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Some diagnostics for respondent-driven sampling: Illustrations and results from 12 studies in the Dominican Republic

*Krista Jennifer Gile, University of Massachusetts 
Matthew Salganik, Princeton University 
Lisa Johnston, Tulane University/UCSF 

Keywords: respondent-driven sampling, diagnostics, snowball, link-tracing, sampling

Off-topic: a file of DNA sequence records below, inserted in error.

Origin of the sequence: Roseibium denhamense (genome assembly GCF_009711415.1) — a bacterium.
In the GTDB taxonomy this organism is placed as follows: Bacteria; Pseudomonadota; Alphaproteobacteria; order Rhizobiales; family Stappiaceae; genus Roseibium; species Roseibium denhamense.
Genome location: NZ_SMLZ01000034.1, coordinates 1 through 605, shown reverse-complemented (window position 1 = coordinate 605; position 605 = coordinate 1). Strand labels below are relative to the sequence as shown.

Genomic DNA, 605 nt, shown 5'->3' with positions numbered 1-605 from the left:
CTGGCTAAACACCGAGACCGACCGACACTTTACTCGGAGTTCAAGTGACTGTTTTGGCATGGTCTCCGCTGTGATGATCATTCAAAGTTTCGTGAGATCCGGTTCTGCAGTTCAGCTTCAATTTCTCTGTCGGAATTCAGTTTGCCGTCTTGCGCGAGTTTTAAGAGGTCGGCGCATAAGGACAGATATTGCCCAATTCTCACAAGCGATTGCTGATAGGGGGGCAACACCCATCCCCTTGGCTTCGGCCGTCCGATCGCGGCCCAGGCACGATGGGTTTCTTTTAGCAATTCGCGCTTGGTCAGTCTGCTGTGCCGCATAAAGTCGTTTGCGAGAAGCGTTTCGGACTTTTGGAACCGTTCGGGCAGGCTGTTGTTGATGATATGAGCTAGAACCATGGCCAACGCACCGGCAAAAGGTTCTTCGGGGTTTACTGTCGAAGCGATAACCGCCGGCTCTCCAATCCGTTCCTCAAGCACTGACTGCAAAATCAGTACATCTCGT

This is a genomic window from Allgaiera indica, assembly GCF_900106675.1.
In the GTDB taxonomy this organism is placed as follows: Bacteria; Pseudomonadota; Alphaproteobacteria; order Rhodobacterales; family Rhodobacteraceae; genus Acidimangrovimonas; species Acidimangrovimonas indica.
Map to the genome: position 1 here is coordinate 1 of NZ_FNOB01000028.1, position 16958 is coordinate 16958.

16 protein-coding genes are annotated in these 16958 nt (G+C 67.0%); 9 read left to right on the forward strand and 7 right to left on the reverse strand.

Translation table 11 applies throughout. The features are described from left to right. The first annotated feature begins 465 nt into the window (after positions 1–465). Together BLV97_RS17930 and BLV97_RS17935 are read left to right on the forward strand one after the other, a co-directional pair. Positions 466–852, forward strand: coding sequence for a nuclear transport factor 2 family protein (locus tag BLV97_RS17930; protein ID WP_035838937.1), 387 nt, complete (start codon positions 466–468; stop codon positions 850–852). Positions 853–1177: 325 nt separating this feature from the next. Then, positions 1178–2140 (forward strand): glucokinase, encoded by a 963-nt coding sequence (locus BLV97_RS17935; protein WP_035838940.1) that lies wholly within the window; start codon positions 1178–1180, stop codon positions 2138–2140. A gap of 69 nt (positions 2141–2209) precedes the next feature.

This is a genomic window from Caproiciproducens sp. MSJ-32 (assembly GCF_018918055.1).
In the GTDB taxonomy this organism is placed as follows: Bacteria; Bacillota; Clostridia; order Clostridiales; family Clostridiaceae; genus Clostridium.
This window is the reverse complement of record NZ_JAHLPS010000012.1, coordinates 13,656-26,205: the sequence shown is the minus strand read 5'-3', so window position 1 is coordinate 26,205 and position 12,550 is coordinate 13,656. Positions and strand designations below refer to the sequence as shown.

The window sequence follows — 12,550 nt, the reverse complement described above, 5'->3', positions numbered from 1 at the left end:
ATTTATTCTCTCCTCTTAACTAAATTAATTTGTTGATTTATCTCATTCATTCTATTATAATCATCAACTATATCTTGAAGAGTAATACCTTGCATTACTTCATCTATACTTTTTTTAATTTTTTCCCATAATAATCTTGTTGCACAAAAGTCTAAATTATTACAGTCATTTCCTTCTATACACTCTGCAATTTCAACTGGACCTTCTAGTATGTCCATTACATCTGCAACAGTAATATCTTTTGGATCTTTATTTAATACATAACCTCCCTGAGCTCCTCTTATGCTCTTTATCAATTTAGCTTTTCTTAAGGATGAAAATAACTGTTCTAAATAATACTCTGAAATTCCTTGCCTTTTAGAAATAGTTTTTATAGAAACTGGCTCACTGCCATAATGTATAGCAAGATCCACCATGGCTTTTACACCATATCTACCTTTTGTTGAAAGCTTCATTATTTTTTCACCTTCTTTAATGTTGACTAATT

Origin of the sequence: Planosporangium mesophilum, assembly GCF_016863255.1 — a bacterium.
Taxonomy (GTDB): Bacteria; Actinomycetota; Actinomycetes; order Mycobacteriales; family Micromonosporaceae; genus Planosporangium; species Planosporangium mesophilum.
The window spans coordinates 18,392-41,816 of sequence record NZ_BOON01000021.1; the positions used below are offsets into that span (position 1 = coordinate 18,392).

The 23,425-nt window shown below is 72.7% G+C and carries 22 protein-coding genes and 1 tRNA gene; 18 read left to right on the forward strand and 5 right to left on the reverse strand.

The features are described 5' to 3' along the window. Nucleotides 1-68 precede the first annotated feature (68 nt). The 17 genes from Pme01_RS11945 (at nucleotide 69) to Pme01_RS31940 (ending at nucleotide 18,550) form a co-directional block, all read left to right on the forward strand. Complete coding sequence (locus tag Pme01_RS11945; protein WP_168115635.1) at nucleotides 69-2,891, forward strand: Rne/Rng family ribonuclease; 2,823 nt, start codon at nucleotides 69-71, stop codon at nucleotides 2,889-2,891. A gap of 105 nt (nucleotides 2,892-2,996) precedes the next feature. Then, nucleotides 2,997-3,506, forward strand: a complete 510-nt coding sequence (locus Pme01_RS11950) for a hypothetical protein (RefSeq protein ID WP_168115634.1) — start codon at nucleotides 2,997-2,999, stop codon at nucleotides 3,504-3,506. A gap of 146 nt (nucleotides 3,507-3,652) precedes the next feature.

Respondent-Driven Sampling is now a widely-used method for collecting data on hard-to-reach human populations that are socially connected. While this method is powerful in collecting large diverse samples in many settings, valid inference is difficult and relies on many (sometimes dubious) assumptions. Much recent literature has highlighted sensitivities of RDS estimates to violations of these assumptions, however there are few available tools for evaluating those violations in data. This paper introduces several such approaches, and illustrates their application in the context of 12 parallel RDS studies. Many of these diagnostics take advantage of specific features of RDS studies that are not typically utilized: information about the time sequences of responses, the second contact with respondents who return to collect recruitment incentives, and the multiple initial samples used to begin the respondent-driven process. We use some data commonly available in RDS studies, as well as novel types of data collected in the interest of allowing for these diagnostics. We use these diagnostics to assess RDS assumptions in data collected among drug users, female sex workers, and men who have sex with men in four cities in the Dominican Republic (total n = 3, 862). Unlike a single study with a single population, the 3 × 4 design allows us to identify repeated patterns. We conclude with a summary of our assessment of the validity of assumptions in the 12 sites considered, and with recommendations for data collection and analysis, both during and after the data collection.

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